A view from the periphery

B Nagalakshmi


My grandfather was the first headmaster of the primary school attached to the Teachers’ Training College in Saidapet, Madras. This was in the 1940s, or probably even earlier. As a teacher in those times, he had designed “cinema boxes” for use in the classroom. The box was a regular cube made by the local carpenter. It had a glass door. Two thin wooden cylinders – like the belan we use to roll out chapathis – were fixed at the top and bottom. These could be rolled up or down by a handle fixed outside the box. A long strip of white cloth – his old dhotis folded and stitched, I suspect – was fixed and wound on both the top and bottom cylinders.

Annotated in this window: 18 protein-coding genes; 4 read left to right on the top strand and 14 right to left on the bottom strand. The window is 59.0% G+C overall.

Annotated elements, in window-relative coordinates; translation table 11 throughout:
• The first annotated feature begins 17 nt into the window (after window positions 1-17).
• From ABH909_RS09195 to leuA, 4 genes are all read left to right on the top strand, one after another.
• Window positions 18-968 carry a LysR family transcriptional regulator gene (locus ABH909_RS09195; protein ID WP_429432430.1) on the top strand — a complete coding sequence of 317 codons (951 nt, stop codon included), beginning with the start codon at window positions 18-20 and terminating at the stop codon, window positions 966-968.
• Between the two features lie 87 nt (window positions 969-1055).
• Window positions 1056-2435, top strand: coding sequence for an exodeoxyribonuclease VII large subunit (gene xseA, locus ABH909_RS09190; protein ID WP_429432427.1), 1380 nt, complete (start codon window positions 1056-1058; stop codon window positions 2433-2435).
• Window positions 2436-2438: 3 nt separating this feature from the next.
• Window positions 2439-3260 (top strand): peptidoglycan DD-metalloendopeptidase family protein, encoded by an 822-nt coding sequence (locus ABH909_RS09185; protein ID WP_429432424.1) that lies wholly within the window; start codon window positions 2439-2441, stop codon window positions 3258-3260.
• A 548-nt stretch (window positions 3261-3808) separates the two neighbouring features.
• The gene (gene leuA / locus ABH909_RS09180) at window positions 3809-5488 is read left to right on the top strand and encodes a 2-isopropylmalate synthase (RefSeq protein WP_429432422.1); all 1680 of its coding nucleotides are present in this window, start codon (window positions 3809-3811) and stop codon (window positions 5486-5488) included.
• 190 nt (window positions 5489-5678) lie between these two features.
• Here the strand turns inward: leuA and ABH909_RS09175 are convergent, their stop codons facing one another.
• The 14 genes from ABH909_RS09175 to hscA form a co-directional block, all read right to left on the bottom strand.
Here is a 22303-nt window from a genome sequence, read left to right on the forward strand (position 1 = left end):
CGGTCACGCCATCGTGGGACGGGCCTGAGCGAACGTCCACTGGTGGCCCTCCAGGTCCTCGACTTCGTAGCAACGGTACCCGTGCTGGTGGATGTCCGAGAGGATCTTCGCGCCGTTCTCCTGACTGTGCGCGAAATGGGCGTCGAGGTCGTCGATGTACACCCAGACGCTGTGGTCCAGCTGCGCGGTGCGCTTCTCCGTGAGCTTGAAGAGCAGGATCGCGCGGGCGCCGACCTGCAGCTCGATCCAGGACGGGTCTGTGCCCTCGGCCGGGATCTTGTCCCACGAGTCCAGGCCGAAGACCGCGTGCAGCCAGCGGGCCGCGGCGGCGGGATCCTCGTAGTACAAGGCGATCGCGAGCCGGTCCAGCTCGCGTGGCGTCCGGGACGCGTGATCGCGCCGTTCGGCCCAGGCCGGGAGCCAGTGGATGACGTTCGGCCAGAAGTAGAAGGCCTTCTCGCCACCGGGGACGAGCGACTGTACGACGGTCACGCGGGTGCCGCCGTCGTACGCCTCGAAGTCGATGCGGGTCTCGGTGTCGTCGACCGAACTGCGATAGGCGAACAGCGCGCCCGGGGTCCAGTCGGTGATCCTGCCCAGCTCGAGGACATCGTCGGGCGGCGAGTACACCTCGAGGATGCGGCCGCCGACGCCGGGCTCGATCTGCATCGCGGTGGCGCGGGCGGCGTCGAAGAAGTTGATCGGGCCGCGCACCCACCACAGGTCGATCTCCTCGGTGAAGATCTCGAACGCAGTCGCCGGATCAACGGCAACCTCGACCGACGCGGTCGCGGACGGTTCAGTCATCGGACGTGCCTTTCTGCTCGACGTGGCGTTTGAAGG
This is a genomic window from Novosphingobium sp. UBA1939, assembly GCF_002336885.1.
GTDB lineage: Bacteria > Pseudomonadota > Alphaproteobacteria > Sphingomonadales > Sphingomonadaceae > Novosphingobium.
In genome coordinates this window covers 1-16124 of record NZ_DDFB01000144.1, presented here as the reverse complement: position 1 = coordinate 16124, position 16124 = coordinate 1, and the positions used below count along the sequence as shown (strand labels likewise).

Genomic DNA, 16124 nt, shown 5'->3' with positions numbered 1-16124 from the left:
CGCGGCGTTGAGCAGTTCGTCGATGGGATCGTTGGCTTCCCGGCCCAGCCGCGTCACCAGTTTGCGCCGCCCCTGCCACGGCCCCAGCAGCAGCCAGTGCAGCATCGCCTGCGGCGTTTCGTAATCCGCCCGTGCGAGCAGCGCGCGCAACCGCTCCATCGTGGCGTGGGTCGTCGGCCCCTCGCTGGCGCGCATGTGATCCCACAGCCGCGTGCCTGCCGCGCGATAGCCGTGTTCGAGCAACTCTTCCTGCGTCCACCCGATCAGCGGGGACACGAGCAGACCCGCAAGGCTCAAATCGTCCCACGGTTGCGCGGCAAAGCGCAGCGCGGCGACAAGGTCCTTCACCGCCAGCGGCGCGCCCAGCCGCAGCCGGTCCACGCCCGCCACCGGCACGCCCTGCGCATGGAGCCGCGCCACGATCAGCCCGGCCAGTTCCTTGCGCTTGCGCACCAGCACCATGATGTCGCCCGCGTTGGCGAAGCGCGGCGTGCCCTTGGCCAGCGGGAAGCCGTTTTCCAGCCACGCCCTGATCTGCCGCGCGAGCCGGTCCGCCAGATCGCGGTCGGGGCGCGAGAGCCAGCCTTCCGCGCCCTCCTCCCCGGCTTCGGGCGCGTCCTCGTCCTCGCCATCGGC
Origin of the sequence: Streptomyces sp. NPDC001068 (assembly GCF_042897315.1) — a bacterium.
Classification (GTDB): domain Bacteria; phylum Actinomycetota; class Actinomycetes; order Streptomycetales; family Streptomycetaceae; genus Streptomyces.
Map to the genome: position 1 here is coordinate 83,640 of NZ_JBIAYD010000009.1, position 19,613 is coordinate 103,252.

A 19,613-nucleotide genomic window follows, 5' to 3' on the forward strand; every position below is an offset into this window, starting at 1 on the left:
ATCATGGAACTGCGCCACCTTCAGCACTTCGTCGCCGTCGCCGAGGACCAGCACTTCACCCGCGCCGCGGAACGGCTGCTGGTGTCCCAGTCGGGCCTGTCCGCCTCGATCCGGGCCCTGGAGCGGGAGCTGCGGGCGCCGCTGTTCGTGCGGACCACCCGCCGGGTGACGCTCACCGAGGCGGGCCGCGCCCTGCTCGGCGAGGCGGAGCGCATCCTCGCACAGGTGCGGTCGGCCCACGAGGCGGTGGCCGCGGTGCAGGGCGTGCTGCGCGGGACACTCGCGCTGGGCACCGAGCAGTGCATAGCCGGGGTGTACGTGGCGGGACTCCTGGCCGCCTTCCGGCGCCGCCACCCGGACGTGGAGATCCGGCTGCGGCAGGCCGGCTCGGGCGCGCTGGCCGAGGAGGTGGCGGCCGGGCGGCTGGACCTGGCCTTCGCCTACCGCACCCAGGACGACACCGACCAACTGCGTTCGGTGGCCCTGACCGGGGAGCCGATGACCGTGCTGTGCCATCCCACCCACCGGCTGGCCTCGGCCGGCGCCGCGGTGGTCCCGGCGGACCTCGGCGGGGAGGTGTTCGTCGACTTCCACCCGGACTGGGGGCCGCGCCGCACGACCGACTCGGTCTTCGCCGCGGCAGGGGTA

He drew, collected pictures, photographs or newspaper articles and stuck them on this piece of cloth. Subject-wise and topic-wise, he had made these ‘newsreels’ to teach history or science to young learners. He had retired decades before I was born, but he was at work in his room creating more material for these boxes, and as a child in the early 1970s I remember helping him sew or paste pictures to complete his project. As children we sometimes rotated only the top cylinder nonstop, so that the cloth screen-base was unwound and fell in a heap at the bottom!

This long nostalgic introduction is to contrast the difference technology has made in education today. Surely much more needs to be done to take the benefits across the country to all children, irrespective of class, caste or language. However, what is available – even though mostly to schools located in cities – is still significant.

The author is Chief Editor (ELT), Ratna Sagar P Ltd, New Delhi. She can be reached at [email protected].

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